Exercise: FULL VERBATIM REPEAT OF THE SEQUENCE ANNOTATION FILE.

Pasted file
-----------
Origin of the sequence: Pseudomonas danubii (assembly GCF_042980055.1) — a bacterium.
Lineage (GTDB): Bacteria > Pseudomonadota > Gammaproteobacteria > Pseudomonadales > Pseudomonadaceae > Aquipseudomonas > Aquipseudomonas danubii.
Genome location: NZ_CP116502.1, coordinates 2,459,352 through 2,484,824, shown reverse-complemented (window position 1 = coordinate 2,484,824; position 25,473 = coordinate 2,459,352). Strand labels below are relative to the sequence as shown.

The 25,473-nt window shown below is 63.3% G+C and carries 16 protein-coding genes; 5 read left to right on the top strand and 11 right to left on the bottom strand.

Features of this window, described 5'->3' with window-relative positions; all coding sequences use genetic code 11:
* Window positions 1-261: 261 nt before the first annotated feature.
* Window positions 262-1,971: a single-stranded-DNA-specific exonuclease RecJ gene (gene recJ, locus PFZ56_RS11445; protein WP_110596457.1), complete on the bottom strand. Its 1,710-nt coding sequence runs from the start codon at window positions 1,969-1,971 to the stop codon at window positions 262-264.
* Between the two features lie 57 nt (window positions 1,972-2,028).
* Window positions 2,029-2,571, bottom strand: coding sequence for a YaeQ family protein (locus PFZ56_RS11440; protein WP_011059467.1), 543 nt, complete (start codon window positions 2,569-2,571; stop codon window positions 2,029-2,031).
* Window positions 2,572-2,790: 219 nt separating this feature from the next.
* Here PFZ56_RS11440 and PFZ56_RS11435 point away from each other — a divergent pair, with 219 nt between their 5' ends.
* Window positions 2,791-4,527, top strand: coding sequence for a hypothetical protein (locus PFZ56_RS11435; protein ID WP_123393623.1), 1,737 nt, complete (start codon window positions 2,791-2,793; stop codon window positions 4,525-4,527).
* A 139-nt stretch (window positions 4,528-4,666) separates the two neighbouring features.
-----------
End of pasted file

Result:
Origin of the sequence: Pseudomonas danubii (assembly GCF_042980055.1) — a bacterium.
Lineage (GTDB): Bacteria > Pseudomonadota > Gammaproteobacteria > Pseudomonadales > Pseudomonadaceae > Aquipseudomonas > Aquipseudomonas danubii.
Genome location: NZ_CP116502.1, coordinates 2,459,352 through 2,484,824, shown reverse-complemented (window position 1 = coordinate 2,484,824; position 25,473 = coordinate 2,459,352). Strand labels below are relative to the sequence as shown.

The 25,473-nt window shown below is 63.3% G+C and carries 16 protein-coding genes; 5 read left to right on the top strand and 11 right to left on the bottom strand.

Features of this window, described 5'->3' with window-relative positions; all coding sequences use genetic code 11:
* Window positions 1-261: 261 nt before the first annotated feature.
* Window positions 262-1,971: a single-stranded-DNA-specific exonuclease RecJ gene (gene recJ, locus PFZ56_RS11445; protein WP_110596457.1), complete on the bottom strand. Its 1,710-nt coding sequence runs from the start codon at window positions 1,969-1,971 to the stop codon at window positions 262-264.
* Between the two features lie 57 nt (window positions 1,972-2,028).
* Window positions 2,029-2,571, bottom strand: coding sequence for a YaeQ family protein (locus PFZ56_RS11440; protein WP_011059467.1), 543 nt, complete (start codon window positions 2,569-2,571; stop codon window positions 2,029-2,031).
* Window positions 2,572-2,790: 219 nt separating this feature from the next.
* Here PFZ56_RS11440 and PFZ56_RS11435 point away from each other — a divergent pair, with 219 nt between their 5' ends.
* Window positions 2,791-4,527, top strand: coding sequence for a hypothetical protein (locus PFZ56_RS11435; protein ID WP_123393623.1), 1,737 nt, complete (start codon window positions 2,791-2,793; stop codon window positions 4,525-4,527).
* A 139-nt stretch (window positions 4,528-4,666) separates the two neighbouring features.